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Leofric, Earl of Mercia

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Title: Leofric, Earl of Mercia  
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Subject: Lady Godiva, Coventry, Hereward the Wake, Leominster, Harold Harefoot
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Leofric, Earl of Mercia

Above: King Edward the Confessor and Earl Leofric of Mercia see the face of Christ appear in the Eucharist wafer; below: the return of a ring given to a beggar who was John the Baptist in disguise. 13th century abridgement of Domesday Book

Leofric (died 31 August or 30 September 1057) was the Earl of Mercia. He founded monasteries at Coventry and Much Wenlock. Leofric is most remembered as the husband of Lady Godiva.

Contents

  • Life 1
  • Religious works 2
  • Family 3
  • Other 4
  • In popular culture 5
  • Citations 6
  • Sources 7

Life

Leofric was the son of Leofwine, Ealdorman of the Hwicce, who witnessed a charter in 997 of King Æthelred II. Leofric had three brothers, they were Northman, Edwin and Godwine. It is likely that Northman is the same as Northman miles ("Northman the knight") to whom in 1013 King Æthelred II granted Twywell in Northamptonshire.[1] Northman, according to the Chronicle of Crowland Abbey, the reliability of which is often dubious, says he was a retainer of Eadric Streona, the Earl of Mercia.[2] It adds that Northman had been killed by Cnut along with Eadric and others for this reason.[2] Cnut "made Leofric ealdorman in place of his brother Northman, and afterwards held him in great affection."[3]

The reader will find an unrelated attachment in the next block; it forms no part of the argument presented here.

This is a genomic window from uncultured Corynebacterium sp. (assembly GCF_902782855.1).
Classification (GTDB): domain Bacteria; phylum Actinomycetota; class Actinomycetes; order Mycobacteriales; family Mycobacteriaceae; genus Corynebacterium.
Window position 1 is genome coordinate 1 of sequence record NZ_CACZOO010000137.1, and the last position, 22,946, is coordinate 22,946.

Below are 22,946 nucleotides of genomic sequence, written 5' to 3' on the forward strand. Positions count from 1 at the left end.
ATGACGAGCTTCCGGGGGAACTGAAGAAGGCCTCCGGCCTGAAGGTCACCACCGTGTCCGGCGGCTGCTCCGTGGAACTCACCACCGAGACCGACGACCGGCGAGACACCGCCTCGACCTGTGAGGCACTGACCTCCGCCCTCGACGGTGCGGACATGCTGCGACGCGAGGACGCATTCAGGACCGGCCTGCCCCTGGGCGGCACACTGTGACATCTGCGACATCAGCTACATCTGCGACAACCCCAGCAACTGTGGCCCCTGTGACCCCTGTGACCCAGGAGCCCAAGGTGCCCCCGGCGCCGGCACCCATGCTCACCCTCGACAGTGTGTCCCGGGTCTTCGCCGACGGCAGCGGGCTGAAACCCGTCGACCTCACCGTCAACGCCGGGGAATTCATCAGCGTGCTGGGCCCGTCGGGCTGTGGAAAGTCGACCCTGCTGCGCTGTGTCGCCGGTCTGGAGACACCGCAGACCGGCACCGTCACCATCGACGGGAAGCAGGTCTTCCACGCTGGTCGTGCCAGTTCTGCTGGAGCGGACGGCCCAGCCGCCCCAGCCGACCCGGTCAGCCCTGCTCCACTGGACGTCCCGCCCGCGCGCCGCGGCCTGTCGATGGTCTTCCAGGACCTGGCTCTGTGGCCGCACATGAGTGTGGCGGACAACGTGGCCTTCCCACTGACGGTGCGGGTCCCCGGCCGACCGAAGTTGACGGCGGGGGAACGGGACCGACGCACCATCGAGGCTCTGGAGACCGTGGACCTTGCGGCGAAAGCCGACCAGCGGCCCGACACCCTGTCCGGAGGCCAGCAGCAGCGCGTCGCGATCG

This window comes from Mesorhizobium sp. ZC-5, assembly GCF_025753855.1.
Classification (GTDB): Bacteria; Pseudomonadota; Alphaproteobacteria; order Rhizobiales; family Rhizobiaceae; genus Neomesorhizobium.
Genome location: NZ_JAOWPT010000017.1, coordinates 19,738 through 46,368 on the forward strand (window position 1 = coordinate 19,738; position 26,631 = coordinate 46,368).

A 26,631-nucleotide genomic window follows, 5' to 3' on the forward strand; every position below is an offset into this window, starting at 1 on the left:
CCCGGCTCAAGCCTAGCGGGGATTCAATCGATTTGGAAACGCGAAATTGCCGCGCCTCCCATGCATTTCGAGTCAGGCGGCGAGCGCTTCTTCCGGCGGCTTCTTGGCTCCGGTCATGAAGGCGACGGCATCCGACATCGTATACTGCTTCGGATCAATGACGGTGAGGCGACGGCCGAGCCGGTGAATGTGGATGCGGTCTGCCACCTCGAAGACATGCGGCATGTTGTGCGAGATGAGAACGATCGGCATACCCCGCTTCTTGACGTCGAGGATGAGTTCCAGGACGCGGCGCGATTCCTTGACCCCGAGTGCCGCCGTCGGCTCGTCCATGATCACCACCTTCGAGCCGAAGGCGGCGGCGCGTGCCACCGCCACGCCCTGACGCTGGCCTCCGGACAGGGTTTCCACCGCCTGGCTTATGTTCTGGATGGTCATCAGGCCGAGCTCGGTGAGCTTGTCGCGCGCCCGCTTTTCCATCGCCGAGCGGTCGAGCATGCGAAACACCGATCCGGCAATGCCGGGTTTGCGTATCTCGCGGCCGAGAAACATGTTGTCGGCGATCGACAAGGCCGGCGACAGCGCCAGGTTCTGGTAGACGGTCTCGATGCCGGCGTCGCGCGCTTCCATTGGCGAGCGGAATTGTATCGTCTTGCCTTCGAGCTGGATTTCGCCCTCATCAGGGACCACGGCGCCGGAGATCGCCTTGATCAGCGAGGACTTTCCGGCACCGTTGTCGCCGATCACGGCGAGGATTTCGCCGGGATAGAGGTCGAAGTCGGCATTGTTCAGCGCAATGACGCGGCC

Having become earl of Mercia it made him one of the most powerful men in the land, second only to the ambitious Earl Godwin of Wessex among the mighty earls. Leofric may have had some connection by marriage with Ælfgifu of Northampton, the first wife of Cnut. That might help to explain why he was the chief supporter of her son Harold Harefoot against Harthacnut, Cnut's son by Emma of Normandy, when Cnut died in 1035.[4] However, Harold died in 1040 and was succeeded by his brother Harthacnut, who made himself unpopular with heavy taxation in his short reign. Two of his tax-collectors were killed at Worcester by angry locals. The king was so enraged by this that in 1041 he ordered Leofric and his other earls to plunder and burn the city, and lay waste the whole area.[5] This command must have sorely tested Leofric. Worcester was the cathedral city of the Hwicce, his people.

When Harthacnut died suddenly in 1042, he was succeeded by his half-brother Edward the Confessor. Leofric loyally supported Edward when he came under threat at Gloucester from Earl Godwin in 1051. Leofric and Earl Siward of Northumbria gathered a great army to meet that of Godwin. Wise heads counselled that battle would be folly, with the flower of England on both sides. Their loss would leave England open to its enemies. So the issue was resolved by less bloody means. Earl Godwin and his family were outlawed for a time, Earl Leofric's power was then at its height. But in 1055 his son Ælfgar was outlawed, "without any fault", says the Anglo-Saxon Chronicle. He raised an army in Ireland and Wales and brought it to Hereford, where he clashed with the army of Earl Ralph of Herefordshire and severely damaged the town. The Anglo-Saxon Chronicle wryly comments "And then when they had done most harm, it was decided to reinstate Earl Ælfgar".